Communication is about sharing, learning and understanding together. It should never be viewed as a rigid commitment for children, parents or the professionals they work with.
At HEARO, we see communication as a journey that evolves as your child goes through different ages and stages of life. Every stage comes with new circumstances and considerations for everyone involved.
Helpful tips on your journey
Children thrive in an encouraging and supportive network of relationships. As you embark on a communication journey with your child, we’ve found the following to be important considerations.
Empowering your child
- From the moment they are born, your child is as individual as their hearing. The ultimate aim of a communication journey is to empower your child to thrive through every stage of life. Expect your child to have individual preferences and proficiencies that will play a big part in their evolving journey.
- Language competency and communication choices will be influenced by the supports available to your child such as extended family and friends, connection to peers, and access to deaf and hard of hearing role models.
- Don’t be surprised if your child’s communication modality preference changes as they develop. Be aware that these changes will influence their transition to school, and the type of supports required at school.
- It is your child’s human right to be involved in decisions related to their health and wellbeing in line with both the UN Convention on the Rights of Persons with Disabilities (Article 7,3 United Nations General Assembly 2007) and the UN Convention on the Rights of the Child (Part 1, Article 12, 1 United Nations General Assembly 1989). These conventions specify that it is “within the rights of every child to freely express their views on the matters that relate to them, and have their views taken seriously”.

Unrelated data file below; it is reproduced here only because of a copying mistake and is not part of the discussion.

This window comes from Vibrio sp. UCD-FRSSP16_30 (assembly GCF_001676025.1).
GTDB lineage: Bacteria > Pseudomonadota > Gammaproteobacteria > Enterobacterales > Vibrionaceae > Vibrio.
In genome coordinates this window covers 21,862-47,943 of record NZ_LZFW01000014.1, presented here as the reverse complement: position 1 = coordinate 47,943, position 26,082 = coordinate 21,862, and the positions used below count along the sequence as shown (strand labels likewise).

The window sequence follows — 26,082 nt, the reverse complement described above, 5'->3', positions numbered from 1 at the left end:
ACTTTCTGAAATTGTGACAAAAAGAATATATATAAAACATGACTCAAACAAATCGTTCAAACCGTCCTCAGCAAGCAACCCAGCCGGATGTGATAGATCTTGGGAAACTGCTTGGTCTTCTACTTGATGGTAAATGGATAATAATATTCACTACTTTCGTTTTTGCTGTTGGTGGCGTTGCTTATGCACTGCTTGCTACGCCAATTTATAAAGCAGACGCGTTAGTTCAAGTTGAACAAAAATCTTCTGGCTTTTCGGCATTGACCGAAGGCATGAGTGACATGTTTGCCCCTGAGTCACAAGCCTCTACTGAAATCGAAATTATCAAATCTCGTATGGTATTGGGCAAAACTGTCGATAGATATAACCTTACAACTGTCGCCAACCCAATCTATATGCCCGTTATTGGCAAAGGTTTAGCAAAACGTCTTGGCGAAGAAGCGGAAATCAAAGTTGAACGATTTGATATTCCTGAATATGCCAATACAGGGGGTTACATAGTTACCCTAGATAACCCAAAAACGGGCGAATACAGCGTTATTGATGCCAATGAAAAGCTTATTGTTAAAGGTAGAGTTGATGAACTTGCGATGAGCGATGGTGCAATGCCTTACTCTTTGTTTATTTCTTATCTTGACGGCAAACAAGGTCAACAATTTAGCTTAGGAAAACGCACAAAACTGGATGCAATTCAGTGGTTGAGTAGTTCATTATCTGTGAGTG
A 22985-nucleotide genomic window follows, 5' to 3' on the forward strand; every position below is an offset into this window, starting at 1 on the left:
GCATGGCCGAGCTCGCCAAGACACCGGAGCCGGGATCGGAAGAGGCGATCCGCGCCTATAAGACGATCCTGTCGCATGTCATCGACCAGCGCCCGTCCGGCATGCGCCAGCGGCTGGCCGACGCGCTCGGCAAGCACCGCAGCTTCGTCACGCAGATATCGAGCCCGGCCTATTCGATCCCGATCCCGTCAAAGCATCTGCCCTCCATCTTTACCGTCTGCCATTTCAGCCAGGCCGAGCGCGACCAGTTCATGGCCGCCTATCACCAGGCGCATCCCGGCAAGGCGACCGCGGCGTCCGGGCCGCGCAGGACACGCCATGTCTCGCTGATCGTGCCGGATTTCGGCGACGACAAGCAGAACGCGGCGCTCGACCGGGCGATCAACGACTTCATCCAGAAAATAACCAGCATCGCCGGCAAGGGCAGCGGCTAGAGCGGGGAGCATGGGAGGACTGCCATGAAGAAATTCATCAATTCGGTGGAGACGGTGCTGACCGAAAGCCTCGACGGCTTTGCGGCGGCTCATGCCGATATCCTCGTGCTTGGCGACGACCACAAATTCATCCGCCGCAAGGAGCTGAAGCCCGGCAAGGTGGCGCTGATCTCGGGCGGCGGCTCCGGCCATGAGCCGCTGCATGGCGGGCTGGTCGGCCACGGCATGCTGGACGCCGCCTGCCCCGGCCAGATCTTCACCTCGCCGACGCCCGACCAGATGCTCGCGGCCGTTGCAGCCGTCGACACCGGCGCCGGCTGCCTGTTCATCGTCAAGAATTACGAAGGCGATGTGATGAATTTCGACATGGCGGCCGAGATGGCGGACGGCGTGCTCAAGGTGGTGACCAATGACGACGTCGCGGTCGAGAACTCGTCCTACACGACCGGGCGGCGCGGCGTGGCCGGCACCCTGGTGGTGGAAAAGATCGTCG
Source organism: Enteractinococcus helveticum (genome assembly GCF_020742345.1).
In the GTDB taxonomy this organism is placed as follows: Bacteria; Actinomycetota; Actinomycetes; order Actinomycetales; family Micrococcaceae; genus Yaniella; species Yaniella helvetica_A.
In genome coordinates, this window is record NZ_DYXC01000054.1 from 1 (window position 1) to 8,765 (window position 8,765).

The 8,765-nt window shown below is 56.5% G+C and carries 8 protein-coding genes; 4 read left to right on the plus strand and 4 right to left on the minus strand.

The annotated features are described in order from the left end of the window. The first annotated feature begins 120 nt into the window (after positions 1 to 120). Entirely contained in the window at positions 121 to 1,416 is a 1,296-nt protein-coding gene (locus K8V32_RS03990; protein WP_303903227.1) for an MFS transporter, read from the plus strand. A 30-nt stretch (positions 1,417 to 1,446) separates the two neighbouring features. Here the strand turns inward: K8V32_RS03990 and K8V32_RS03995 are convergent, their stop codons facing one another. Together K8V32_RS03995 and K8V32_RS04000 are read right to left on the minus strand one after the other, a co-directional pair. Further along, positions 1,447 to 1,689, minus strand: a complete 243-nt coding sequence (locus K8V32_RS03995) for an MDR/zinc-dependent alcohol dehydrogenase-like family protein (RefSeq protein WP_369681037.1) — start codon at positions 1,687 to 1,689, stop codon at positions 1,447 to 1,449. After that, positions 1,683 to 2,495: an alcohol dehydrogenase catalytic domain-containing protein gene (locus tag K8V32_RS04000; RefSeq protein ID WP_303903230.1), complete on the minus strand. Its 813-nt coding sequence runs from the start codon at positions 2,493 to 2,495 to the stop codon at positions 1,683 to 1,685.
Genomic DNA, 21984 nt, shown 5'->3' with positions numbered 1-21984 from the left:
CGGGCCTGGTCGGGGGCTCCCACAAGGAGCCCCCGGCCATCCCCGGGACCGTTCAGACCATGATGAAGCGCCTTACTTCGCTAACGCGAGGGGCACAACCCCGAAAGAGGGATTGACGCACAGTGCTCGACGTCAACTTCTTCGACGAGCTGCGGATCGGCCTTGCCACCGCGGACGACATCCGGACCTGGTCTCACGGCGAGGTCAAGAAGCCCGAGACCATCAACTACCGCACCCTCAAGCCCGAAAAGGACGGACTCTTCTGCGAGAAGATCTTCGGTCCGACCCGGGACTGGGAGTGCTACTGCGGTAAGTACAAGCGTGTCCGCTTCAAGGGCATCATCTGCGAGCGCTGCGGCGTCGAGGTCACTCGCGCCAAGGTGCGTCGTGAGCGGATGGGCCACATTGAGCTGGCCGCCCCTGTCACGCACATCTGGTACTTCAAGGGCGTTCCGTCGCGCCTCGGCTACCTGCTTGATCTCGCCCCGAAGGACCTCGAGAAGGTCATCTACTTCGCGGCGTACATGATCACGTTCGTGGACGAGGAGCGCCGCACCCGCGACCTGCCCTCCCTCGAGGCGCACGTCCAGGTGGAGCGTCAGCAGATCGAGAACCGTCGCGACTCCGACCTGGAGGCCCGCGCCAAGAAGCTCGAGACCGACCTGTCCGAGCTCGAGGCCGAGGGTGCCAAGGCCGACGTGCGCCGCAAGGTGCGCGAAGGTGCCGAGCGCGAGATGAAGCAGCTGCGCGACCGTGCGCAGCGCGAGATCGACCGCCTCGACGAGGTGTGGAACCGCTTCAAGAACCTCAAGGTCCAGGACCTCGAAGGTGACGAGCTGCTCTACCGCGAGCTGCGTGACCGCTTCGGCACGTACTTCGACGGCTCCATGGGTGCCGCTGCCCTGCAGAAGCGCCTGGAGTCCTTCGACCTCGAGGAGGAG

Your role as a parent
- We encourage parents to take stock of their own desires and goals for their child by seeking out and gaining access to relevant information and services.
- Parents do need to evaluate their own beliefs about sign language, speech, literacy, and education as these will also play a part in their child’s communication journey.
- In our experience, a child’s communication journey and decision to change modality can be influenced by parental capacity to be involved, set long-term goals, support and advocate on their behalf.
- The family qualities that most influence a child’s change in communication mode include characteristics of the deaf or hard of hearing child, the child’s relationship with their hearing, communication interventions at key stages and how the child interacts with parents and siblings.
The role of professionals
- A professional network is a powerful source of expertise and support that we encourage parents to build around their family. This enables parents to have a holistic view of their child from a medical, educational and social perspective.
- Decision making can then be viewed as an ongoing process by professionals so that they can address the changing needs and preferences of the family to deliver a truly family-centred approach.
How we help
We created HEARO to be one of the first places for families to access the information they need to make truly informed choices.
Some of the benefits of the HEARO approach include:
- Supporting a child-centred perspective that aims to empower parents to follow the child’s lead through different stages of life.
- Aligning our service with your family goals which are individual, flexible and holistic.
- Providing an Family Support service to give families timely access to make early intervention decisions
- Giving parents the opportunity to join our Parent to Parent Mentor Program for support, mentorship and guidance from parents further along the journey.
To find out how we can best support your child’s communication journey, connect with our team today.
Here are some further links related to the communication journey and school supports:
- Language and communication – Aussie Deaf Kids
- Education – Aussie Deaf Kids
- Services for 6-11 years – Deaf Children Australia
- Education – Parents of Deaf Children
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